Coming across terms in recipes or kitchen utensil descriptions that are new to you? You’re not alone. So, I’ve put this page together to help with the jargon when cooking or just choosing things to cook with.
Some of these are common cooking terms used in other countries. With today’s technology we can access many culinary delights from overseas and sometimes we find funny cooking terms or ingredients because they’re named differently. For example, cilantro vs coriander or spring onions vs green onions vs scallions.
There are some fancy cooking terms you may not have come across also.
See also: My Cooking Conversion Chart – download and print for free
I’ve also included terminology used in cookware and appliance specification descriptions for your information. I hope you find some helpful tips amongst these.
A-Z of Cookery And Cooking Terms
A — B
acidulated water — water with lemon, lime, or vinegar added to stop peeled apples or other fruit or vegetables from browning.
al dente — food item that is cooked in a way that leaves a ‘bite of firmness’, e.g. in pasta and rice, rather than being soft
all-purpose flour — known as plain flour in Australia and Britain. Flour that has had no rising agents added.
aspic — a glaze or garnish or mold ingredient of clear savory jelly, which is usually made from stock and gelatin.
aubergine — British name for eggplant
au gratin — food browned in the oven after a covering of white sauce and a layer of breadcrumbs
au natural — raw, e.g. when oysters are served natural
Bakelite — First developed in 1907, Bakelite is a type of heat resistant plastic. It is used in handles for cookware among many other uses. It is a phenolic resin formed from phenol reacting with formaldehyde.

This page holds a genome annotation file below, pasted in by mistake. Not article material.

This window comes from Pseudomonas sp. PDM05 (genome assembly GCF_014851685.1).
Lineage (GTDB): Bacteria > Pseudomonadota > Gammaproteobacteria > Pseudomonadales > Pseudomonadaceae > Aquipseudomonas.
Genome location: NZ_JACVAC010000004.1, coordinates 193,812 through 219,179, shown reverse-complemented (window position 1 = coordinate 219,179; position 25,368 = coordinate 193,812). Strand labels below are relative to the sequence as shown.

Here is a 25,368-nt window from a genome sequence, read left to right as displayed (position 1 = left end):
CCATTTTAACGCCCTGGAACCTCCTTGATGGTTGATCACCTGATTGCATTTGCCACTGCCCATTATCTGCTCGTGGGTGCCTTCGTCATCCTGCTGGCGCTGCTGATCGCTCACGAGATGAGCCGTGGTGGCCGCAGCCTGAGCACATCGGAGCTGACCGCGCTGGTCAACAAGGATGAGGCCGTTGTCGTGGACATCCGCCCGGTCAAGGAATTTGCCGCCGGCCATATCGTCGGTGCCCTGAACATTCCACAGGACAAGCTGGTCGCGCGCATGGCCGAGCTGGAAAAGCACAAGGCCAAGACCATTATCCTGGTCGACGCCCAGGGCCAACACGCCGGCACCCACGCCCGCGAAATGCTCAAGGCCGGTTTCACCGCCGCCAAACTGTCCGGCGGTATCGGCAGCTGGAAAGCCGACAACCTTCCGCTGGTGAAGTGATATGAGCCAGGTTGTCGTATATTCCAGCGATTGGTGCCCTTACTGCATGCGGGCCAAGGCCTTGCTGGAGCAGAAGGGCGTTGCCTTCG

baking soda — also known as bicarbonate of soda (or bicarb soda in Australia)
baste — pouring or brushing liquid over food when roasting or grilling to moisten the food
beat — mix food or liquid ingredients quickly so as to add air to the mixture
béchamel — French sauce made of scalded mild with flour and butter
beurre blanc — French sauce made of butter, shallots, and lemon juice or vinegar that’s used for fish and seafood
bicarbonate of soda — British and Australian term for baking soda
blanch — food is scalded in boiling hot water for a small amount of time and then treated with ice-cold water. Yields a bright green color in green vegetables, along with a firm texture
blind bake — means to bake a pastry shell first without the filling. Pie weights are used in blind baking.
blend — mix ingredients to a smooth and uniform paste
bone — means to remove the bone from a piece of meat
bouillon cube — dehydrated broth or stock in a cube, known as a stock cube in Australia and Britain
bouquet garni — herbs combined in a sachet and used for flavoring soups and sauces. A traditional French cooking method that uses a piece of cheesecloth to tie whole herbs together for use in soups and sauces. It contains sprigs of parsley and thyme, and a bay leaf.
braise — a French way of cooking meat where meat is seared on a pan at high temperatures and then slowly cooked in liquid. Useful for tougher cuts of meat
broil — placing food under the grill of an oven until it browns. Also referred to as ‘grilling’ in some countries.
butterfly — to split a piece of meat partly in two through the center so that it has two flat sides like the wings of a butterfly joined in the middle